The experts said there was currently an alleged climate of impunity for law enforcement officers despite the launching of several investigations, including one into the violence that followed the 8 August general election, when dozens of people were killed and dozens injured as a result of police action.
“The apparent gap in accountability is often caused by a lack of cooperation from the Kenya Police Service,” the experts noted.
They highlighted a recent incident on 28 September, when 27 students and staff at the University of Nairobi were reportedly injured when police used tear gas, beat them with wooden clubs, robbed them and threatened them with sexual violence.
A few days later, on 2 October, police reportedly used tear gas in a nursery in Nyalenda, injuring at least three children, while protests in some other parts of the country were also met with a heavy-handed response by security forces.
“We call for a prompt, independent and thorough investigation into all allegations of police brutality,” the experts said.
They said impunity fosters a culture of violence and mistrust, the opposite of what Kenya needs as it prepares for a repeat of the presidential election.
They commended Kenyan individuals and parties for addressing grievances through relevant judicial mechanisms, but expressed serious concern over repeated attacks against individual judges and the judiciary in general and attempts to limit the courts’ role in hearing election-related petitions.
A road is barricaded in Bondo. PHOTO/WESH WANGARI/TWITTER
The experts also expressed concern over reports that the government had suspended, or was considering suspending, the activities of the International Development Law Organisation, an intergovernmental body which has been providing vital non-partisan support to the judiciary and other parts of the Government to promote the rule of law.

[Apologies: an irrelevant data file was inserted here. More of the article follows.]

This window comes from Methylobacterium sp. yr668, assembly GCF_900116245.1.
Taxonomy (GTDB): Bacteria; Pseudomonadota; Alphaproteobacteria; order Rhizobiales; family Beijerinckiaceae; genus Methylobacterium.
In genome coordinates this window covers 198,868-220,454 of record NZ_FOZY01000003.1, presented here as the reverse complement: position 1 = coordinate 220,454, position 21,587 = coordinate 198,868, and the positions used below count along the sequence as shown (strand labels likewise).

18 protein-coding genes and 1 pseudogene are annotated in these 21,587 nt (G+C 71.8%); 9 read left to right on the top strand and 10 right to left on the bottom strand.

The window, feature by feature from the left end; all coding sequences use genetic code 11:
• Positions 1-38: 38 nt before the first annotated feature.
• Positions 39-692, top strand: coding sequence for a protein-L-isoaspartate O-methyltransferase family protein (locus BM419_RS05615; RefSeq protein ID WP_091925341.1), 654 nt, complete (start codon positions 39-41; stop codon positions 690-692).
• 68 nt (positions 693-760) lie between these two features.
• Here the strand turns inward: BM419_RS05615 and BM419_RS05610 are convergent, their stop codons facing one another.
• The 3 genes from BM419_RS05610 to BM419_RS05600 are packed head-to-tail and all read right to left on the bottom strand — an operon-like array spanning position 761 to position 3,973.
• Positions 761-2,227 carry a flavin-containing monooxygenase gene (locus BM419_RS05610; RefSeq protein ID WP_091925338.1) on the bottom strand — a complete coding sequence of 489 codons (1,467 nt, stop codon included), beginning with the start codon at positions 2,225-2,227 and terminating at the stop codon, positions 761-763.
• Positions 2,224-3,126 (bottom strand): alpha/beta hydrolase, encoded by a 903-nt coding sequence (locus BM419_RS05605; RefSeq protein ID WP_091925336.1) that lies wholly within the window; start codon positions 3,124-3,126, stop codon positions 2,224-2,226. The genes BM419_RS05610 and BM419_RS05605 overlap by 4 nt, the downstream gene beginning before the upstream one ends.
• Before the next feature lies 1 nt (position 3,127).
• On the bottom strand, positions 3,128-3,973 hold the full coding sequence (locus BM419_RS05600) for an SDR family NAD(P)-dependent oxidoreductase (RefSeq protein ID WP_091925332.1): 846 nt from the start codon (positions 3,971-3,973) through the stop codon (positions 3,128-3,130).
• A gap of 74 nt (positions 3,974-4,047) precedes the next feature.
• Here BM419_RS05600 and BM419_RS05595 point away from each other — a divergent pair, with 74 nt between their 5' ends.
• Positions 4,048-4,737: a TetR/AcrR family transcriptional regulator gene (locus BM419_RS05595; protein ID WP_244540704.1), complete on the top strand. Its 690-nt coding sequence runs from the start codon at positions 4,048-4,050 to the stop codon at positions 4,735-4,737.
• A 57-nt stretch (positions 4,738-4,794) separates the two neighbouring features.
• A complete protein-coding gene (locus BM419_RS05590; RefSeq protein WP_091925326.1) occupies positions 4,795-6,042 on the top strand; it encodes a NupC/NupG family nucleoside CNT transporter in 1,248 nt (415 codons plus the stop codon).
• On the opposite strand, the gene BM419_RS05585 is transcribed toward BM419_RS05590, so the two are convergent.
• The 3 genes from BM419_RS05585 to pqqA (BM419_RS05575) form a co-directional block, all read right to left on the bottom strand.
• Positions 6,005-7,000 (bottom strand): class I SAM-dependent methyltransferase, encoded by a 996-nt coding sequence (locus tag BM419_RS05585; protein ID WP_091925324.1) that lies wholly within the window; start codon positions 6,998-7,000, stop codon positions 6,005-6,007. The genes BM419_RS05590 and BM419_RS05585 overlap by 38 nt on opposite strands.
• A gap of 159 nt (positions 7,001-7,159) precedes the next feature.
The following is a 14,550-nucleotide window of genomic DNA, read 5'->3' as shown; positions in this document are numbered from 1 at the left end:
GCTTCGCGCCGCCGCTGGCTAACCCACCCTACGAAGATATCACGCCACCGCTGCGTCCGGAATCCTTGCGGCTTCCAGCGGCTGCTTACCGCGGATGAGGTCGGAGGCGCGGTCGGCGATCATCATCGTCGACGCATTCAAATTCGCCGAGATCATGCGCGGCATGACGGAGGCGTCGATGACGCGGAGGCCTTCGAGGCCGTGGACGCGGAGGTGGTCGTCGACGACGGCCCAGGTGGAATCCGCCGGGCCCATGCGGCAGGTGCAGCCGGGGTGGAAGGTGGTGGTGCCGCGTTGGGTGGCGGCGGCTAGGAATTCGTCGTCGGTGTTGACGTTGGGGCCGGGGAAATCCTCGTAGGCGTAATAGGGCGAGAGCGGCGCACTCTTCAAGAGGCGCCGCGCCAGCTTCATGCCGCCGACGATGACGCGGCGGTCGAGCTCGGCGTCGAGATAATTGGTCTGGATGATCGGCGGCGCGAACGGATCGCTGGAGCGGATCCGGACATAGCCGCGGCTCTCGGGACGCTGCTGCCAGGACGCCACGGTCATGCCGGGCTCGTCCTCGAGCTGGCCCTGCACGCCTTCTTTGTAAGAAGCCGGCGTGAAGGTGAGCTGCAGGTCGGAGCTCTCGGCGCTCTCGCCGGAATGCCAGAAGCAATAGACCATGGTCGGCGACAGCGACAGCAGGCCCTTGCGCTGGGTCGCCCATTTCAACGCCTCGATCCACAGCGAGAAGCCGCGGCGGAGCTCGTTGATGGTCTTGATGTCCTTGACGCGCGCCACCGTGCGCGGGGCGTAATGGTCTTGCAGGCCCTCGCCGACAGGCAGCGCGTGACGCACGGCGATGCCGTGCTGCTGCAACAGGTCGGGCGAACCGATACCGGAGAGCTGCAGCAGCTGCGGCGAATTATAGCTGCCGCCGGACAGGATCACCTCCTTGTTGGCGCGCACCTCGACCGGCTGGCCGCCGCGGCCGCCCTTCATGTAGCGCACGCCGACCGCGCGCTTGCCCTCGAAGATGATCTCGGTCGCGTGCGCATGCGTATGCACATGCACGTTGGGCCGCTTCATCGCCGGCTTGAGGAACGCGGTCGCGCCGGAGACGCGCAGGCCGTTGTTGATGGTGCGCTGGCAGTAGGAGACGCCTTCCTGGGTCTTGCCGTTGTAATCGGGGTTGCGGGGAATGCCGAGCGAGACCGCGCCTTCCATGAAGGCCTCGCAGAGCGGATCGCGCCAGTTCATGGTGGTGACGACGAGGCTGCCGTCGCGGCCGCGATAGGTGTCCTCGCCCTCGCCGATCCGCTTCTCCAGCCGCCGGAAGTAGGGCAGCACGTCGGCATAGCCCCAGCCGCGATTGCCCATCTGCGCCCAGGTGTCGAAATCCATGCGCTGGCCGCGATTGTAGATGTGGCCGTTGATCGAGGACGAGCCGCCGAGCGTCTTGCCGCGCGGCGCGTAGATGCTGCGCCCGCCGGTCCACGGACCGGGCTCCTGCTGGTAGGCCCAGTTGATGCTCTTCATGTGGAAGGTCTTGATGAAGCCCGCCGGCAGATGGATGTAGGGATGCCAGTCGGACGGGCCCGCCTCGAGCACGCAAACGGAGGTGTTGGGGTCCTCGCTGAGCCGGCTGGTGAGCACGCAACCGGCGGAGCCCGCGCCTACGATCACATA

“Preserving the independence of the judiciary and constitutionally mandated institutions is of paramount importance as Kenya works towards delivering free, peaceful and fair presidential elections,” the experts stressed.
They said preserving the role of civil society is equally important and robust checks and balances are the prerogative of every democracy.
“It is therefore imperative that Kenya implement the 2013 Public Benefits Organizations Act as soon as possible,” they noted.
The experts denounced fake information being circulated on social media seeking to denigrate human rights organisations, including members of the Kura Yangu Sauti Yangu initiative which works for free and fair elections.
“This is unacceptable and must immediately stop,” the experts said. “Over the years, we have repeatedly raised concerns with the Government of Kenya about shrinking civil society space and attacks on individual human rights defenders,” they observed.
They added that there has been no response from the Kenyan Government to at least 18 communications in the last three years.
“The Government now seems to have embarked on an effort to constrain even further freedoms of association, expression and opinion,” they added.